The town has never had more than a few residents and has served primarily as a filling station along the I-80 corridor (and U.S. Route 40 corridor before it). Since the completion of the freeway, the town has essentially become a ghost town.
Delle was established in 1880 as a railroad village along the Western Pacific line, primarily as a water depot for steam engines in preparation for the trek across the famous salt flats. It was originally named Dalles Spring, from a French word referring to water, but railroad personnel later shortened the name for telegraphic efficiency. It possessed a water tower, a reservoir, and numerous homes where railroad employees and their families resided from at least 1920 until 1940. The inhabitants were primarily Irish, Scot and Greek immigrants. Water was obtained from springs located as far as 12 miles away in nearby mountains (Delle Ranch located along the east bench of Skull Valley being the primary) and piped to the site. After diesel powered engines were introduced, Delle continued as a site station for railroad employees in charge of track upkeep between Wendover, Utah and Salt Lake City. As of the 1950 United States Census, the population was 174.[*]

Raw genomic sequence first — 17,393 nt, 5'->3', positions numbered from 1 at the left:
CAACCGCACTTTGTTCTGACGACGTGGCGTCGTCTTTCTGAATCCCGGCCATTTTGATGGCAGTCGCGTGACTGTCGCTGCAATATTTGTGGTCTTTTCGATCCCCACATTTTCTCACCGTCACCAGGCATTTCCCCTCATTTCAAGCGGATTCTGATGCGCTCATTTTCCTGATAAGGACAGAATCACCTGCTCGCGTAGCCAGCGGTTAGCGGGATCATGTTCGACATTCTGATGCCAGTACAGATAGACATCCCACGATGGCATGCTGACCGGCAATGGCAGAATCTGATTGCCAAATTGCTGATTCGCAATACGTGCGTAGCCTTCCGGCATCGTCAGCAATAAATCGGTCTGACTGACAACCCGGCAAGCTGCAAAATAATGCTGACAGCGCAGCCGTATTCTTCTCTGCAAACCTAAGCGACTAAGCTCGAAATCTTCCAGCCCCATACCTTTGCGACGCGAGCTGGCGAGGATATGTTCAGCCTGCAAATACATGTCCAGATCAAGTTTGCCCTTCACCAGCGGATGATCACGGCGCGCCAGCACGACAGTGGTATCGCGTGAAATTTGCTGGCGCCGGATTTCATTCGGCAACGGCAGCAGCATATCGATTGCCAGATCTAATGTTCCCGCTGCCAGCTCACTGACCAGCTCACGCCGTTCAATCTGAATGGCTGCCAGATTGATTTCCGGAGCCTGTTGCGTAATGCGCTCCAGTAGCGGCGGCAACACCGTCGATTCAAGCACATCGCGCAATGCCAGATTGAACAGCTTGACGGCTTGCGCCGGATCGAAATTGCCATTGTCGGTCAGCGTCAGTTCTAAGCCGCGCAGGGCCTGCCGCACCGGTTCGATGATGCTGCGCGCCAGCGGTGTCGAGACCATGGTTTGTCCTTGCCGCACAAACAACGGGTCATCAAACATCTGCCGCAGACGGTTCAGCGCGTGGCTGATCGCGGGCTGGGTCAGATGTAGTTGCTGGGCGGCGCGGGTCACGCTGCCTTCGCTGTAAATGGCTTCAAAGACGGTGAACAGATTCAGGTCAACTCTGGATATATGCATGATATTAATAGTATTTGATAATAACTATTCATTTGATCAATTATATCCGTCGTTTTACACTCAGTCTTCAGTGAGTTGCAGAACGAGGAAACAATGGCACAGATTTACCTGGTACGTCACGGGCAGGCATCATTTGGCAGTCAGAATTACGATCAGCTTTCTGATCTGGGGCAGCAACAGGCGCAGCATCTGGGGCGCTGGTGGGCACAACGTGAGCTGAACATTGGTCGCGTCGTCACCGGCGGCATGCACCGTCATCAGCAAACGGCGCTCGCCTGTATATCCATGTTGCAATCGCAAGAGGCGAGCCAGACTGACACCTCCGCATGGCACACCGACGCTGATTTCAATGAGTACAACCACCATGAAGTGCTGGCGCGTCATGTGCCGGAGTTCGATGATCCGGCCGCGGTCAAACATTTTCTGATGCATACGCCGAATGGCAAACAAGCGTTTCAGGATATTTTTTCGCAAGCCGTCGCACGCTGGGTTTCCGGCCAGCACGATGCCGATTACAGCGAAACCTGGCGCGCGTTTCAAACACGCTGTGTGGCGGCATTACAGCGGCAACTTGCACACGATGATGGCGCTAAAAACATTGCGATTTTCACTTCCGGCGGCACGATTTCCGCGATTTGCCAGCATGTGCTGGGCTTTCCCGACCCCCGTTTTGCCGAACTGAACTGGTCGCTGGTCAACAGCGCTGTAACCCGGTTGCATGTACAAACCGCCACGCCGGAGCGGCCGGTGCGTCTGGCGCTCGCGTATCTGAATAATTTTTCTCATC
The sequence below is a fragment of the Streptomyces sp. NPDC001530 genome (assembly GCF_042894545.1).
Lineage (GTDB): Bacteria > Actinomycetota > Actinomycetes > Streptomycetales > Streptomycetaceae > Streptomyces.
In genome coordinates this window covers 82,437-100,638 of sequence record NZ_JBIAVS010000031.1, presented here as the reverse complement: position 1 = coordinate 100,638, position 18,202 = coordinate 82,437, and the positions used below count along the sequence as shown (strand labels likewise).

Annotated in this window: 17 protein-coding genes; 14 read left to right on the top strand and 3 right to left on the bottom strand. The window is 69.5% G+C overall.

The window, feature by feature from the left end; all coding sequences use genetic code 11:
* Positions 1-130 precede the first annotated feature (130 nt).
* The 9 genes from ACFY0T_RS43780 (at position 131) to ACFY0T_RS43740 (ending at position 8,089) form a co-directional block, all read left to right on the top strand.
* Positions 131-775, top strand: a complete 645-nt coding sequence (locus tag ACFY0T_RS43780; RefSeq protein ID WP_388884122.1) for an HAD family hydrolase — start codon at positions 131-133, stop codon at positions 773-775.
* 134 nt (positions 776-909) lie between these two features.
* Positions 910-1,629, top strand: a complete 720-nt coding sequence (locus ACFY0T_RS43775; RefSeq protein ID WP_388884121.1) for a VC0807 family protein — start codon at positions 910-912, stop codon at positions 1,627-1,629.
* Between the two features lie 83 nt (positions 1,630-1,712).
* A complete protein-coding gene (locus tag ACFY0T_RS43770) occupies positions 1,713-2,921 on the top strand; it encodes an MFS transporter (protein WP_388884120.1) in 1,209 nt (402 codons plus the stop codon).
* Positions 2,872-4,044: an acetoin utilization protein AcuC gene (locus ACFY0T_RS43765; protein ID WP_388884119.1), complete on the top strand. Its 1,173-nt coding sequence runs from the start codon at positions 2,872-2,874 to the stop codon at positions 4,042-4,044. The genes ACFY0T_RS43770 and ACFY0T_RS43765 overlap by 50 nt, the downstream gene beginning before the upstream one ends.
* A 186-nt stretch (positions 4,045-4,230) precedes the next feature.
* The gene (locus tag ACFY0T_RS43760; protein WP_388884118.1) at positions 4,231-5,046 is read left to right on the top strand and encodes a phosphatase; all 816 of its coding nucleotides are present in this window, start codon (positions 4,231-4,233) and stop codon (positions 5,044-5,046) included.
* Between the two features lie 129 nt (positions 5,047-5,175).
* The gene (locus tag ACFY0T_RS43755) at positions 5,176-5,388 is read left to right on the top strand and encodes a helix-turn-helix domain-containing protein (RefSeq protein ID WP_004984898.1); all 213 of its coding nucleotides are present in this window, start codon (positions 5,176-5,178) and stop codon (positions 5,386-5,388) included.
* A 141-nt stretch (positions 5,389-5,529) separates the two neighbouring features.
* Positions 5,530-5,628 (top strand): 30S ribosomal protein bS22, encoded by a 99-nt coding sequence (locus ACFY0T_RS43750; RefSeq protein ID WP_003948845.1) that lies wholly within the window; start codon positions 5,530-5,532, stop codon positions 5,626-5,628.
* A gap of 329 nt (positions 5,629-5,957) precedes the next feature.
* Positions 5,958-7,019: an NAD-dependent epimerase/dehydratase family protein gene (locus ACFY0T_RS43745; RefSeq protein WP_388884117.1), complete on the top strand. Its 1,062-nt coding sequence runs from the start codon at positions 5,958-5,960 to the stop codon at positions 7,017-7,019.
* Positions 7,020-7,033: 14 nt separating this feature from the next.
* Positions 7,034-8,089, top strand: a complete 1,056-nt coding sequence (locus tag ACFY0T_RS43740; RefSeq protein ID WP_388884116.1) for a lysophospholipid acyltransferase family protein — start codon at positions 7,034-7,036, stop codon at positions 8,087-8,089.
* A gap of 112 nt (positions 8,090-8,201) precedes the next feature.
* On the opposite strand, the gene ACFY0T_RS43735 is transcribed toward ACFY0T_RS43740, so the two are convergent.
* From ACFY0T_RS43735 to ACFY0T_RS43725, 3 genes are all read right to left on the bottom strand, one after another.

- Photos of Abandoned Delle, Utah
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